NASA’s MAVEN Satellite Sends First Pictures form Mars

NASA’s MAVEN Satellite Sends First Pictures Form Mars 3 photos
Photo: NASA
NASA’s MAVEN Satellite Sends First Pictures Form MarsNASA’s MAVEN Satellite Sends First Pictures Form Mars
After a 10 moth-travel in space, Mars Atmosphere and Volatile Evolution mission (MAVEN) spacecraft arrived at the Red Planet Sunday night. Two days later, the Indian Mangalyaan probe also arrived. The two orbiters have recently beamed back their first snaps of Mars.
MAVEN has used its imaging UV Spectograph to grab false color images in three different UV wavelengths. According to NASA, the observations were taken from an altitude of 36,500 kilometers (22,680 miles). Blue shows the ultraviolet light from the sun scattered from atomic hydrogen gas in an extended cloud that goes to thousands of kilometers above the planet’s surface. Green shows a different wavelength of ultraviolet light that is primarily sunlight reflected off of atomic oxygen, showing the smaller oxygen cloud.

Finally, the red image shows ultraviolet sunlight reflected from the planet’s surface; the bright spot in the lower right is light reflected either from polar ice or clouds.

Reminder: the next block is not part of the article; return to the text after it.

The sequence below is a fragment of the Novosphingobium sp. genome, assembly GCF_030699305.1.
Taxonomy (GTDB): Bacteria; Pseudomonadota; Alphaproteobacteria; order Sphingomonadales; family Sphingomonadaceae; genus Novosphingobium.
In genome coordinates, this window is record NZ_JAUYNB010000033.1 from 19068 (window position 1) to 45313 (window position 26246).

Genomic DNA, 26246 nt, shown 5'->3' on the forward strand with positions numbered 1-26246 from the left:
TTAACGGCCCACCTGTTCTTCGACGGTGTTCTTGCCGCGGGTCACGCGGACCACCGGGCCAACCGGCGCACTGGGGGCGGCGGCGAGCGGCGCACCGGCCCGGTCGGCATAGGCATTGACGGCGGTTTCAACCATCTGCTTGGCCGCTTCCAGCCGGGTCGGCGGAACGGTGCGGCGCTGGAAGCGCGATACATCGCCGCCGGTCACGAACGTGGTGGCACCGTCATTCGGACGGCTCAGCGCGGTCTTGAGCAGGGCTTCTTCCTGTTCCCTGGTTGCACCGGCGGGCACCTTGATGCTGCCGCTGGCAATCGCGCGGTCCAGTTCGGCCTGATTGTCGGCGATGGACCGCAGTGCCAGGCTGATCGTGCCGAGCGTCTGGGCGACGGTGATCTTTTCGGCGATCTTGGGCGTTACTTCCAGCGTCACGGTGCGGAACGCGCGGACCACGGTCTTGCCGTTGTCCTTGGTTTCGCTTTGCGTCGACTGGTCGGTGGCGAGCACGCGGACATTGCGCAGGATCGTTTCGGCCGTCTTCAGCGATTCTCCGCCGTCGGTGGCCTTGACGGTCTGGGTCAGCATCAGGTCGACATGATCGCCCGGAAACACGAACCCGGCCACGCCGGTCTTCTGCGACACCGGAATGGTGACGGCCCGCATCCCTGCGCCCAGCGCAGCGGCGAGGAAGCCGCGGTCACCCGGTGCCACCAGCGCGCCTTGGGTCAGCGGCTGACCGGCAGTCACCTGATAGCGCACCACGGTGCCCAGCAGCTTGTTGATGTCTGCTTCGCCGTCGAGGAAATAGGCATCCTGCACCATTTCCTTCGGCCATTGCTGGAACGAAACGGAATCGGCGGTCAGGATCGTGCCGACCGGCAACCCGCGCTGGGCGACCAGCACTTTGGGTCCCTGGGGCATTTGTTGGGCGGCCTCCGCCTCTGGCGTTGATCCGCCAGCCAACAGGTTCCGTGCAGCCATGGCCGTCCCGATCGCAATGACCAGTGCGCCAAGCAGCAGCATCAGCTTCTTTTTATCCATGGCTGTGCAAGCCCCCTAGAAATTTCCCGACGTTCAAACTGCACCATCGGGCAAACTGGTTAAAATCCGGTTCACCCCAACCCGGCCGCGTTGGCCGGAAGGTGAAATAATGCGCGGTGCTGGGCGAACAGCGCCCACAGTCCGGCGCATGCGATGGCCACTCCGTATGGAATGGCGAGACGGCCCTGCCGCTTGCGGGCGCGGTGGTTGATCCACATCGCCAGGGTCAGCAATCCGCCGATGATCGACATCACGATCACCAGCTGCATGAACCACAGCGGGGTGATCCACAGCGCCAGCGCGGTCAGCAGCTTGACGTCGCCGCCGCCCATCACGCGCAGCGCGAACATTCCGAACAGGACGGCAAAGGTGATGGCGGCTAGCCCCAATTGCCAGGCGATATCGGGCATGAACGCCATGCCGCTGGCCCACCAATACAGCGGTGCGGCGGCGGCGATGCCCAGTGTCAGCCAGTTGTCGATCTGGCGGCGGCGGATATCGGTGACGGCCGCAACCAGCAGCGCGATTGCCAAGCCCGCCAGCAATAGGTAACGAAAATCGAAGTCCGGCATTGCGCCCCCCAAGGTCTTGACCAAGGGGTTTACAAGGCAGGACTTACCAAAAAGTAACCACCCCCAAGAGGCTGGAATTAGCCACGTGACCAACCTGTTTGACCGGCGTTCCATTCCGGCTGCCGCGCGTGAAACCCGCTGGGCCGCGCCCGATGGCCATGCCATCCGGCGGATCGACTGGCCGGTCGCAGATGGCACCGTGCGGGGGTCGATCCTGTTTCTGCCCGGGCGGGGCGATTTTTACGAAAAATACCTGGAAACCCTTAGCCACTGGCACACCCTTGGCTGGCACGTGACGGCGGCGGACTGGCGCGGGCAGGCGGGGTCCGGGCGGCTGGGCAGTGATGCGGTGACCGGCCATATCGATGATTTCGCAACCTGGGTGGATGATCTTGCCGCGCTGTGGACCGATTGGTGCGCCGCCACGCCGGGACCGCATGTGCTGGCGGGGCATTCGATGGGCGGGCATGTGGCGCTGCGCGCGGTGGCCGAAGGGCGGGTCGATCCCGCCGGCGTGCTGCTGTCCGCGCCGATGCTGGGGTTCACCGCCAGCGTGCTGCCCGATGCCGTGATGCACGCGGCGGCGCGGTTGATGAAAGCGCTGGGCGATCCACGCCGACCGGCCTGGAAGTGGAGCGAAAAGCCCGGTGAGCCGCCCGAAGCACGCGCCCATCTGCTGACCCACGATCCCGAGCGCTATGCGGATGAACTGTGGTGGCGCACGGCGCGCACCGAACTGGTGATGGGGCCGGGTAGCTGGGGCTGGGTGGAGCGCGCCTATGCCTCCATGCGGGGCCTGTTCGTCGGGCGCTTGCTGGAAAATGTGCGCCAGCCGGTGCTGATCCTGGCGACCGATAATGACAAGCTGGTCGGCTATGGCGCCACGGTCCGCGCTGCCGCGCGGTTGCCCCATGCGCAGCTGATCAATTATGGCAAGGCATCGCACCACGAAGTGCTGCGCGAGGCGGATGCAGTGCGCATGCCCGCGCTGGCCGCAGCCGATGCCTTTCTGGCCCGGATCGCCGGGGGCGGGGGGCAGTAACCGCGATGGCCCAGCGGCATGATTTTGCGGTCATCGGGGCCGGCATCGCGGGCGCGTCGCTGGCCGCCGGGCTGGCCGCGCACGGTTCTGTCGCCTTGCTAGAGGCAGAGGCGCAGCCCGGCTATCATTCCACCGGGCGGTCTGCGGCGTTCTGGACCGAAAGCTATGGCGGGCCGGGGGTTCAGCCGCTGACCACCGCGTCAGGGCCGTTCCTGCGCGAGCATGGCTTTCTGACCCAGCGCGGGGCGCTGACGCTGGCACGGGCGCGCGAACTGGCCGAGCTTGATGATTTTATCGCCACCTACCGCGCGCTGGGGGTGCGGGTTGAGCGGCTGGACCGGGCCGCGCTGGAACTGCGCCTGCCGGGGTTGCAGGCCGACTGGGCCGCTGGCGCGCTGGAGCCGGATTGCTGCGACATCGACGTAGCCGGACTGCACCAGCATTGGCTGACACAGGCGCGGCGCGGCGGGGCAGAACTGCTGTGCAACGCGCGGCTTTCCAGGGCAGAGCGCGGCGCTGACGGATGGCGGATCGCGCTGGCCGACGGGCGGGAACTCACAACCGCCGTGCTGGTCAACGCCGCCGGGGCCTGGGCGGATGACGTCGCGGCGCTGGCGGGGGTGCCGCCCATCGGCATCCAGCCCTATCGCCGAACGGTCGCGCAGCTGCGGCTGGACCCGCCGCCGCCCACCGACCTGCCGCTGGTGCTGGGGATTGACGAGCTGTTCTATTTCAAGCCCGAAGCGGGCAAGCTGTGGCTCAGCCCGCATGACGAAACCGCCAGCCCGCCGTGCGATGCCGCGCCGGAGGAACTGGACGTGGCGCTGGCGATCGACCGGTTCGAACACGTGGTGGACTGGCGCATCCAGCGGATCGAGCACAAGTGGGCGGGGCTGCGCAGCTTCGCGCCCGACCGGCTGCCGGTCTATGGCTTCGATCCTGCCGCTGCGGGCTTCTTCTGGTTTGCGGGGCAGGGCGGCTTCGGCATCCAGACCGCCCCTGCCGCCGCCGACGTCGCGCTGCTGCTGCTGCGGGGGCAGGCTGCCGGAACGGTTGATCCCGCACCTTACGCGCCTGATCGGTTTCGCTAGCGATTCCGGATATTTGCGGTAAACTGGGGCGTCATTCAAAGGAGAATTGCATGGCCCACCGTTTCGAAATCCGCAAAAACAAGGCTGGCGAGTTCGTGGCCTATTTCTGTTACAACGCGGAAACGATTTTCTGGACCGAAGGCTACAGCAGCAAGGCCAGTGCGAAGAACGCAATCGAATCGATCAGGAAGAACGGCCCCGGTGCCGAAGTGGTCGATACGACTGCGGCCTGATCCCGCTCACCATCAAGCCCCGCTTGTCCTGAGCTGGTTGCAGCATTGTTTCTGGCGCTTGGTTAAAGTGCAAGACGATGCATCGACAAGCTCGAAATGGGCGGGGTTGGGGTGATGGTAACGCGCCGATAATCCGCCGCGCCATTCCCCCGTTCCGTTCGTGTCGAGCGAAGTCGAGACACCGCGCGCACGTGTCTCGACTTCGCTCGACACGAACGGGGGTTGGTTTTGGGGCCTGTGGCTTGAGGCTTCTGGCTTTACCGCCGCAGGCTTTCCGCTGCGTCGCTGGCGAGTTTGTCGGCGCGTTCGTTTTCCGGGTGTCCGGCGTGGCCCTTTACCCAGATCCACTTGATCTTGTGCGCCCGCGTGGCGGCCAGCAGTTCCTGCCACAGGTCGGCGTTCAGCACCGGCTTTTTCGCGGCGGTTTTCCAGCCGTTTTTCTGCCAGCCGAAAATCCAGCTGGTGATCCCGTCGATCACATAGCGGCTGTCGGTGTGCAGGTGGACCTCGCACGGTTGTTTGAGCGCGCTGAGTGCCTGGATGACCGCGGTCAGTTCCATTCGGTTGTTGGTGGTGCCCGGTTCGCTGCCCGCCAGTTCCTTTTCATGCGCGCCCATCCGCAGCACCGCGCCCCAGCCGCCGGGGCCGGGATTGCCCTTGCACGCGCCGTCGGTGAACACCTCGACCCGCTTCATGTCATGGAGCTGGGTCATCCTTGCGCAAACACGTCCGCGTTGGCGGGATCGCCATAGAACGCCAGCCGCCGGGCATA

Maven’s one-Earth-year primary science mission is to make observations like these to determine the loss rate of hydrogen and oxygen from the Martian atmosphere. These observations will allow scientists to determine the amount of water that has escaped form the planet over time. According to the Agency, MAVEN is the first spacecraft dedicated to exploring the tenuous upper atmosphere of Mars.

As opposed to NASA’s orbiter, which is the size of a school bus, India’s first Mars probe is a lot smaller, weighing 2,980 pounds (1,350 kilograms). The two missions also costed different, considering the MAVEN was $671 million, while the Mangalyaan was $74 million.

10 Mars orbiters were launched by NASA so far

The Indian probe will also explore the surface feature of the Red Planet and probe its atmosphere for signs of nonbiological or microbe-emitted methane. The spacecraft is also designed to test technology used for navigation, communication and interplanetary space travel.

Human beings are getting closer and closer to the Red Planet, as MAVEN is the 10th Mars orbiter launched by NASA, and it is now one of five active probes currently orbiting the planet.

According to Space, besides the Indian mission who also just reached the planet, there are other three ones sent years ago: Mars Odyssey was launched in 2001, the European Space Agency’s Mars Express launched in 2003 and NASA’s Mars Reconnaissance Orbiter launched in 2005. NASA also has two rovers currently studying Mars from the surface of the planet: Opportunity and Curiosity.
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